The analogous standard adopted by the IAEA for the protection against radiations in 10 CFR 20 include the control of issuance of licenses, controlling of receipts and their possession, control of use, transfer, and disposal of the licensed radiations. The evaluation of the probability of the accidents and consequences are also incklud3d in the safety consideration for the nuclear plants. Reduction of the margin of safety is an analogue consideration which is made in this regulation. PSAR and FSAR are able to provide the safety requirements to consider at different instances. The control of dose exposure is usually defined under this section for different parties. All these standards are meant to ensure that the emission from the licensed personnel does not exceed the set radiation limit. The dose exposures in this section are able to involve key elements from the Occupational Dose limit for adults. The Occupational Dose limit for adults is shown to be controlled except on specific special planned exposures. Occupational Dose limit for minors must be maintained at all cases as well as the dose equivalent to any embryo or fetus. The dose exposure limit relates to the dose limit for individual members of the public where the later providers that their consideration should come first. Even with special consideration, the overall limit should first be considered.
Under the 10 CFR 75, the first exemption which is made is related to the communication language. It states that when noted all the communication concerning the regulation, can be addressed to another place apart from the SU.S. Nuclear Regulatory Commission which has the mandate to address the nuclear safeguard issues. The other exemption is that when the deadline for submission falls on Saturday, Sunday or any federal holiday, the deadline is pushed to next federal working day officially.
The NRC and IAEA are able to provide key standards on dose exposure to different parties. The radiological dose exposure limit for an occupational worker according to NRC and IAEA is set to a permissible maximum dose of 20 mSv per year, which is averaged over five years. The dose exposure limit for individual of the public is one the other hand set at 100 mrem per year according to NRC (U.S. Nuclear Regulatory Commission. (n.d.), 2012). The dose rate limits published by both NRC and IAEA are not equivalent although published in different units. Conversions of the units will lead to the different rates. The conversion rate shows that 1Sv is equivalent to 100 rem. The IAEA has set a maximum exposure of less than 1mSv per year for the public and less than 20 Av per year for the licensed workers while NRC has an maximum exposure of 5 mSv per year for the public. The different maximum exposure rates are provides by these two organizations.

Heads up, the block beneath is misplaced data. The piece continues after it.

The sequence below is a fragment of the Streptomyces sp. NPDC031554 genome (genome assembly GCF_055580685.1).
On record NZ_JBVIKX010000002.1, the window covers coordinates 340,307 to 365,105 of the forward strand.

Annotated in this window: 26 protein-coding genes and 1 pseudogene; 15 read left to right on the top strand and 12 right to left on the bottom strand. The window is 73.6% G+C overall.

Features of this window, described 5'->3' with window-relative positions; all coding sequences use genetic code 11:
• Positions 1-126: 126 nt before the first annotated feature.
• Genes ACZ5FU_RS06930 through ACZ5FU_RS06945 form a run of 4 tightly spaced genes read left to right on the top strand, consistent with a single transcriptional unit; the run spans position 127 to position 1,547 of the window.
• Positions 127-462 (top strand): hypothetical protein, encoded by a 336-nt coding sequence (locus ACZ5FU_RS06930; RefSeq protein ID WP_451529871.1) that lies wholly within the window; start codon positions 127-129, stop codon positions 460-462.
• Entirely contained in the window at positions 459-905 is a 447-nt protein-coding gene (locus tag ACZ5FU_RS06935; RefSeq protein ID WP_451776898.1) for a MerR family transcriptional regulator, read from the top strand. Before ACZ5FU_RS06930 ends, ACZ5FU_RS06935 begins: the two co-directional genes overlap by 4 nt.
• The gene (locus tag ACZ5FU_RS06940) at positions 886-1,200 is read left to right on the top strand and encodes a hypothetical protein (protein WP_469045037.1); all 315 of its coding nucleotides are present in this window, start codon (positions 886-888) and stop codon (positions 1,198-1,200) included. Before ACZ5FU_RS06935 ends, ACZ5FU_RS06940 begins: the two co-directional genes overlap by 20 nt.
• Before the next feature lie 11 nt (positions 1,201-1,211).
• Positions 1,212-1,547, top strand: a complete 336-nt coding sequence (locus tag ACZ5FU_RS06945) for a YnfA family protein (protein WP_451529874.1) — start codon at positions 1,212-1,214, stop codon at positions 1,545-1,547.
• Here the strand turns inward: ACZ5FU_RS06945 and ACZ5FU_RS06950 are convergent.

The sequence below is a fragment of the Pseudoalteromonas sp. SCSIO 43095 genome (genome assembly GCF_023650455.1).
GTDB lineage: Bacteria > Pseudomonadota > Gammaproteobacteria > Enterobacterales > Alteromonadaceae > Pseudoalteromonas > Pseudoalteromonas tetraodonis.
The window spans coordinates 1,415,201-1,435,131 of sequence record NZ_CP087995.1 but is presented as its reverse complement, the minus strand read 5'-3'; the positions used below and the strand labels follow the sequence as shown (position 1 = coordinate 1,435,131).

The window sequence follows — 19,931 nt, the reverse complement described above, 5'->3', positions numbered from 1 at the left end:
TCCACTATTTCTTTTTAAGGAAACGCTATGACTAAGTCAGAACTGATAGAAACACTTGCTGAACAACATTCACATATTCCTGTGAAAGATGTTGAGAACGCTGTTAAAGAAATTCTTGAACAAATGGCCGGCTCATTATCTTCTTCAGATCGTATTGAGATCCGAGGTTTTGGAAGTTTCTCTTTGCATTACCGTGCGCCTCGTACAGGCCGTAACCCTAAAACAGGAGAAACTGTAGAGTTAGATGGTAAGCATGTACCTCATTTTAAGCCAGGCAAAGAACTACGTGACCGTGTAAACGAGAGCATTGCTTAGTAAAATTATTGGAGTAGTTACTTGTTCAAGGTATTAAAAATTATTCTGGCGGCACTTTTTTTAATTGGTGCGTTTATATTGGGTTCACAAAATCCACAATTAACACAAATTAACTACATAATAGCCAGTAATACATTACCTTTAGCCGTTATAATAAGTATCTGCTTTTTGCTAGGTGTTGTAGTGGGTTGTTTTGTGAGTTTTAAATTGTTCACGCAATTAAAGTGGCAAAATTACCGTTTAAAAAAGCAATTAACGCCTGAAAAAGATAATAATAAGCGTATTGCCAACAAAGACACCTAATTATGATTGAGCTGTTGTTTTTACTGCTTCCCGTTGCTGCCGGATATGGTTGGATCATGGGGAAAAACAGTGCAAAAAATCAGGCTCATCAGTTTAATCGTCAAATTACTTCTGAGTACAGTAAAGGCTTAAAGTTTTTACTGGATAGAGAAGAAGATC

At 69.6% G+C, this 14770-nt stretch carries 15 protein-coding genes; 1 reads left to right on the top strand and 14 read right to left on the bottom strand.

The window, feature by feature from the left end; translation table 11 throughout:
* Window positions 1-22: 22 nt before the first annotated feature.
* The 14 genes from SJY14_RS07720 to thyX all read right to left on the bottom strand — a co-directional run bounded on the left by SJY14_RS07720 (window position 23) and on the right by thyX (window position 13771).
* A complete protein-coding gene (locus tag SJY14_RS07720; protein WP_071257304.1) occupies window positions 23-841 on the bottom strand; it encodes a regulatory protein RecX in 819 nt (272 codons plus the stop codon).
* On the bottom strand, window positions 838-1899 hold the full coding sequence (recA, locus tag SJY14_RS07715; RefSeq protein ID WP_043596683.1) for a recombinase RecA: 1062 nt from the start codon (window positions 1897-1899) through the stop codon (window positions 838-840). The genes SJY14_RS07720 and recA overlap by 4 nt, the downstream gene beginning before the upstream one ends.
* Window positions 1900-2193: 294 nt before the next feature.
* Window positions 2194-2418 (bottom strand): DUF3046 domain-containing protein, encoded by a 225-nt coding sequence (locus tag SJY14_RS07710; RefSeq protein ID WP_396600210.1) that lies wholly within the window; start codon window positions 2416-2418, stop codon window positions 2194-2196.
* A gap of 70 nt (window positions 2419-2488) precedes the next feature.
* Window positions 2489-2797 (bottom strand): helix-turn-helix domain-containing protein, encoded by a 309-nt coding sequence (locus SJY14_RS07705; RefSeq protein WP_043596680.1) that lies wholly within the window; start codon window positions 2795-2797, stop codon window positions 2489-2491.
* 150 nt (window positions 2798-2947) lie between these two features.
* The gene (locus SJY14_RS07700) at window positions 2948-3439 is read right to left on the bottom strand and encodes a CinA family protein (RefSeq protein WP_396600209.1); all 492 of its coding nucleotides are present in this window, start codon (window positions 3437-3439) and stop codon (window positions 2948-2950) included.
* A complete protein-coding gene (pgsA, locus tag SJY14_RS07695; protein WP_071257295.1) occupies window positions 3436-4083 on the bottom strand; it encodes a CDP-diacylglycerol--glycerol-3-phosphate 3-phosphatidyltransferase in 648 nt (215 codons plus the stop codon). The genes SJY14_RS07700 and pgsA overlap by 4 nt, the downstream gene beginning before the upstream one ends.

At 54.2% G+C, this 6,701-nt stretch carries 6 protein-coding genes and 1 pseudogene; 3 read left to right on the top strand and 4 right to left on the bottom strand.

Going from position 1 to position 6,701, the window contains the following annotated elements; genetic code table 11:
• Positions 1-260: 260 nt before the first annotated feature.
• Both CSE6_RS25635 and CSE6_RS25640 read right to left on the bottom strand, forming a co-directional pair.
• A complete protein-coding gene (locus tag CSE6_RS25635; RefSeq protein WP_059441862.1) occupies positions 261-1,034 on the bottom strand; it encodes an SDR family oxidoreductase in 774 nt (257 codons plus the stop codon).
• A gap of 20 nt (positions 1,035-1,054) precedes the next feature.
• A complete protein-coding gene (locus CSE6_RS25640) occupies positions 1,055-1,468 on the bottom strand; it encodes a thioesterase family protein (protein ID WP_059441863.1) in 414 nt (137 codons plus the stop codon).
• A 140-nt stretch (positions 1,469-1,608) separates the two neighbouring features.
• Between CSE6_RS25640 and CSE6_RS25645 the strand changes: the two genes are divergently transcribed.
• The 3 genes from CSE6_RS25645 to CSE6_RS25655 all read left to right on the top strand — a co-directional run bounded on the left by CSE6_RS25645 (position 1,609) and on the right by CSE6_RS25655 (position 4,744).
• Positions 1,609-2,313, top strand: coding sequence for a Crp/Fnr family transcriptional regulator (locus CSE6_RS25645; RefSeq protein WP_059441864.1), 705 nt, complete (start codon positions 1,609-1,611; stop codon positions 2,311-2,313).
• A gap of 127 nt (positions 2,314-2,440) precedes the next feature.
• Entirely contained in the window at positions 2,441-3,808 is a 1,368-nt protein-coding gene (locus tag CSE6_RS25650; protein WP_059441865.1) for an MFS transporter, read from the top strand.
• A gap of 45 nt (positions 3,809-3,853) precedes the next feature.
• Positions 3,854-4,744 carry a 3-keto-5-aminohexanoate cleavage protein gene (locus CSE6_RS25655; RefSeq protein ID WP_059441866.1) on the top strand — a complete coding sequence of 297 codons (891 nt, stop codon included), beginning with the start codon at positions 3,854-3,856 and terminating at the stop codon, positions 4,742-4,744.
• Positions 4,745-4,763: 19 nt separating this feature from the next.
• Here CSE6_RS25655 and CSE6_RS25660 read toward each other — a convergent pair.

International safeguards requirements must be considered for the safety of the workers and public during the design stage. Protection barriers for workers must be provided to limit exposure to workers and public. The interplay between operations and regulations requirements are key factors which are considered during design stage to ensure safety will be maintained. Moreover, the design processes has to emission of the nuclear rays are least emitted. The safety requirements on facility construction must also be adhered to as well. Also, the design of the facility is required to follow the I & C system to enhance the safety of workers and public. Stable site for foundation is required for the structure. This will help to limit the amount of rays which are moving via ground. Radiation control is a key safety measure which is emphasized during the design of the facilities. High material quality and control procedures are essential to enhance the safety of the facilities operations.
The IAEA safeguard agreement was made due to the widespread concerns on safety issues related to nuclear weapons among nuclear-states. The NPT was the driving legislation which led to the IAEA safeguard agreement. Some key concerns which were raised by the member states were on the allowed access of the IAEA personnel to access their facilities and records. Financing to i8ncrease the IAEA agreement safeguard was another issue which the member state raised. Some key changes which was made include the formation of “Interagency Steering Group for International Safeguards” to handle policy matters. The IAEA safeguard provision was accepted by countries such as Italy, Japan, and the Federal Republic of Germany .Presidents Johnson and Carter were the U.S presidents who were involved in the push to acceptance of IAEA agreement.
In U.S. I think the implementation of this agreement will help increase public safety and also enhance the development of nuclear industry. Increase in global nuclear development is a key impact which this agreement will provide as well as increased safety consideration.
10 CFR Part 70, “Domestic Licensing of Special Nuclear Material,” U.S. Nuclear Regulatory
Commission, Washington, DC.
U.S. Nuclear Regulatory Commission. (2004). Nuclear power plant licensing process. Washington, DC : United States Nuclear Regulatory Commission
U.S. Nuclear Regulatory Commission. (n.d.). (2012). Rules and regulations - United States Nuclear Regulatory Commission. Washington.